I got another one this year, which was in bloom, but after a week or so, the bud dropped off before actually blooming.  I hope it still gives me “pups”.  I like being able to distribute them!

Well, there you have it.  My first post of 2016.  Sorry it took so long!!!!!

My book, “A Year in My New England Garden”, can be a wonderful way to share the fun of gardening with your friends and neighbors!Screen Shot 2015-09-05 at 11.29.58 AM

The tiny stories will make you smile about the adventures of gardening in New England, while the calendar in every monthly chapter, will help ANY gardener-no matter WHERE they/you live!  It addresses gardening chores for the vast majority of the United States, except perhaps the deep south.

The book is primarily a gardening calendar with chores listed in a chronological manner so you’ll know exactly what to do, and WHEN!

It’s cost is less than $10.00, so it makes a great small gift, perfect for taking along for a hostess who loves gardening…or is still learning the “finer arts of a green thumb”!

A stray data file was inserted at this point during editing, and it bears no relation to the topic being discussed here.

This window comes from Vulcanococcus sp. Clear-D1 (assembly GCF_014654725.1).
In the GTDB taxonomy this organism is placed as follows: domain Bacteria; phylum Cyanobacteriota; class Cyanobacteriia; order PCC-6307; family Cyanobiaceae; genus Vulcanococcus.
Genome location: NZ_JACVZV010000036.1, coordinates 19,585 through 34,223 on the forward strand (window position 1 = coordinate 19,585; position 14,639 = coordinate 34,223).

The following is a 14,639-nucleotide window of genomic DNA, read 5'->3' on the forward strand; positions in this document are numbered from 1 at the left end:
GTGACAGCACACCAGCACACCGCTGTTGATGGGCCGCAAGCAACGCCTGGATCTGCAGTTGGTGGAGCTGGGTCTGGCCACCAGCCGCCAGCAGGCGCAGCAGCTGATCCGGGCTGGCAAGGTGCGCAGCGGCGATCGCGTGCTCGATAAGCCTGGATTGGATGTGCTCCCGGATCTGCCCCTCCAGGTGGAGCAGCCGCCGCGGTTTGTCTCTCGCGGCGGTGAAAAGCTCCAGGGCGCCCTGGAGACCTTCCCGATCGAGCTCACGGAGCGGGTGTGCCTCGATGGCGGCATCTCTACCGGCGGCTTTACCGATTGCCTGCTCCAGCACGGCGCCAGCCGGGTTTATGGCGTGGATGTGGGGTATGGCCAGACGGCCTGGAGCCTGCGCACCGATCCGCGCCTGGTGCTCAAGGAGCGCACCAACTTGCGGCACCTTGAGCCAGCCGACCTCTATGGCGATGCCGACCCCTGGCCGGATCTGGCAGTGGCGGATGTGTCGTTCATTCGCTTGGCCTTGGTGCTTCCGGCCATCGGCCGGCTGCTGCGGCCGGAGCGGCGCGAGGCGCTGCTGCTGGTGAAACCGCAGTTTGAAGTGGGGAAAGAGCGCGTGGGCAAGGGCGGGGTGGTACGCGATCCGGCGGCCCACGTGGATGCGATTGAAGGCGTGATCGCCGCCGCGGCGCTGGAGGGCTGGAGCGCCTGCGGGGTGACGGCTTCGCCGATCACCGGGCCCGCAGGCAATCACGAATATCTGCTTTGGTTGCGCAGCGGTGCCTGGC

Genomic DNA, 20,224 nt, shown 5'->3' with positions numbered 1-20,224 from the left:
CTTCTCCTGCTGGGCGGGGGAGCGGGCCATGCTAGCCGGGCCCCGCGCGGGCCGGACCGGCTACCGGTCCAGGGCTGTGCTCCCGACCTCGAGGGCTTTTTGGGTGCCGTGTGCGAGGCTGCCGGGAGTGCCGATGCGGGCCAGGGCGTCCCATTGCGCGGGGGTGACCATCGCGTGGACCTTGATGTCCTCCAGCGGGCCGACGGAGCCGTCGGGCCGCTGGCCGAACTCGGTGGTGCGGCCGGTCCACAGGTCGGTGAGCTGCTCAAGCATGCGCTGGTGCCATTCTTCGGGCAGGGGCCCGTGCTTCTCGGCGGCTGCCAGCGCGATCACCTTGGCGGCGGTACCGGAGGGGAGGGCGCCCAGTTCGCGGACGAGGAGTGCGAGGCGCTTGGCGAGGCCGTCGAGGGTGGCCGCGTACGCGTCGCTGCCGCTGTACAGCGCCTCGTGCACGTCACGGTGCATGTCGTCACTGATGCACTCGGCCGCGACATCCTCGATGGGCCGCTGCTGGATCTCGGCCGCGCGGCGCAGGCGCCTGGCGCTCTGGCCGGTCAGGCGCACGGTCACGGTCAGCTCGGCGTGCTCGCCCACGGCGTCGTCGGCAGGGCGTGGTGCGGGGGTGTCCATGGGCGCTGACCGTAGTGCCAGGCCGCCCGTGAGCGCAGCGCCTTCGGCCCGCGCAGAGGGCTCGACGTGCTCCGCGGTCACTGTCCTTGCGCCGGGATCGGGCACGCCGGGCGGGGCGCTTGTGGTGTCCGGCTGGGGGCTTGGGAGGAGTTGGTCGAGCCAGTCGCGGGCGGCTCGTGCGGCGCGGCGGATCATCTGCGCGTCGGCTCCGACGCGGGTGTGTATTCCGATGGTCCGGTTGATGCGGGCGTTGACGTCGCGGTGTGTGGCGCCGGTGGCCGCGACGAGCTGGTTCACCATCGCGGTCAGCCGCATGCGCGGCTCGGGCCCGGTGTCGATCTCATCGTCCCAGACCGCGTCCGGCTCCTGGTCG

I hope you’ll give it a try!

I bought a Christmas Cactus for myself!  It’s my gift to me.

I was grocery shopping at QFC here in Seattle and spied a small, profusely “budded” white Christmas Cactus (Schlumbergera bridgesii).  It was the only white one there.  I have never had one of those, and it looked healthy and ready to “pop”.  IMG_4454It only cost about $8.00 so I grabbed it and crossed my fingers that it would do well.  Generally, I don’t buy my plants at a grocery store, but this one looked so good, it became my exception.

None of the buds had opened at that time, so it appeared to be pure white.  WELL!  It’s a few days later and the buds are opening up rapidly.  The interior of the flowers are a very light pink, with a beautiful red stamen.  GORGEOUS!  It’s so pretty, I may just give it a name…but, I haven’t figured that out yet.-3-2